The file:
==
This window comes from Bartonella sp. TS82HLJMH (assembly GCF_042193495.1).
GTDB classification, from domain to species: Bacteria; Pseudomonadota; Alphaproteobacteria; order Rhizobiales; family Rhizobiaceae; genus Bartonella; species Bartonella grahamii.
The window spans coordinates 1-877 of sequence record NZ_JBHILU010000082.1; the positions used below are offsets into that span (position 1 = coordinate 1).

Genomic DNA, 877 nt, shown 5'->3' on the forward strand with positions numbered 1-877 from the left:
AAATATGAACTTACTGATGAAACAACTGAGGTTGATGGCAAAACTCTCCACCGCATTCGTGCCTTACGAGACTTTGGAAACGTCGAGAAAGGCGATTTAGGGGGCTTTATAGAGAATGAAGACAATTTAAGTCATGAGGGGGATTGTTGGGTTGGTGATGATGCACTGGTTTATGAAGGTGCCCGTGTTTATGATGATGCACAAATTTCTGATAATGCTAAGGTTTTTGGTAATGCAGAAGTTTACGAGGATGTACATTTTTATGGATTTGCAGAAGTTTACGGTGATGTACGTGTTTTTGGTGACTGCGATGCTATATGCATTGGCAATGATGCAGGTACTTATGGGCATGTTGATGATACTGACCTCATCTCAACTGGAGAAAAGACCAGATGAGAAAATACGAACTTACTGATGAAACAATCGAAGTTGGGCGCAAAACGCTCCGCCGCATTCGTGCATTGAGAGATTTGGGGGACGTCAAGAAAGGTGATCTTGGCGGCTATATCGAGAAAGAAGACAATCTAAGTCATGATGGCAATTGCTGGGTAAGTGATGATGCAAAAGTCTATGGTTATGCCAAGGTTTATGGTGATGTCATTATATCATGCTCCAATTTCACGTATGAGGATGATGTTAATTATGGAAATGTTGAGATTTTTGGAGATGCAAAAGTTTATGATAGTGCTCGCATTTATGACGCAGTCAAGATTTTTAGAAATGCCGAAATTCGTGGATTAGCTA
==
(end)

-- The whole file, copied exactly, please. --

This window comes from Bartonella sp. TS82HLJMH (assembly GCF_042193495.1).
GTDB classification, from domain to species: Bacteria; Pseudomonadota; Alphaproteobacteria; order Rhizobiales; family Rhizobiaceae; genus Bartonella; species Bartonella grahamii.
The window spans coordinates 1-877 of sequence record NZ_JBHILU010000082.1; the positions used below are offsets into that span (position 1 = coordinate 1).

Genomic DNA, 877 nt, shown 5'->3' on the forward strand with positions numbered 1-877 from the left:
AAATATGAACTTACTGATGAAACAACTGAGGTTGATGGCAAAACTCTCCACCGCATTCGTGCCTTACGAGACTTTGGAAACGTCGAGAAAGGCGATTTAGGGGGCTTTATAGAGAATGAAGACAATTTAAGTCATGAGGGGGATTGTTGGGTTGGTGATGATGCACTGGTTTATGAAGGTGCCCGTGTTTATGATGATGCACAAATTTCTGATAATGCTAAGGTTTTTGGTAATGCAGAAGTTTACGAGGATGTACATTTTTATGGATTTGCAGAAGTTTACGGTGATGTACGTGTTTTTGGTGACTGCGATGCTATATGCATTGGCAATGATGCAGGTACTTATGGGCATGTTGATGATACTGACCTCATCTCAACTGGAGAAAAGACCAGATGAGAAAATACGAACTTACTGATGAAACAATCGAAGTTGGGCGCAAAACGCTCCGCCGCATTCGTGCATTGAGAGATTTGGGGGACGTCAAGAAAGGTGATCTTGGCGGCTATATCGAGAAAGAAGACAATCTAAGTCATGATGGCAATTGCTGGGTAAGTGATGATGCAAAAGTCTATGGTTATGCCAAGGTTTATGGTGATGTCATTATATCATGCTCCAATTTCACGTATGAGGATGATGTTAATTATGGAAATGTTGAGATTTTTGGAGATGCAAAAGTTTATGATAGTGCTCGCATTTATGACGCAGTCAAGATTTTTAGAAATGCCGAAATTCGTGGATTAGCTA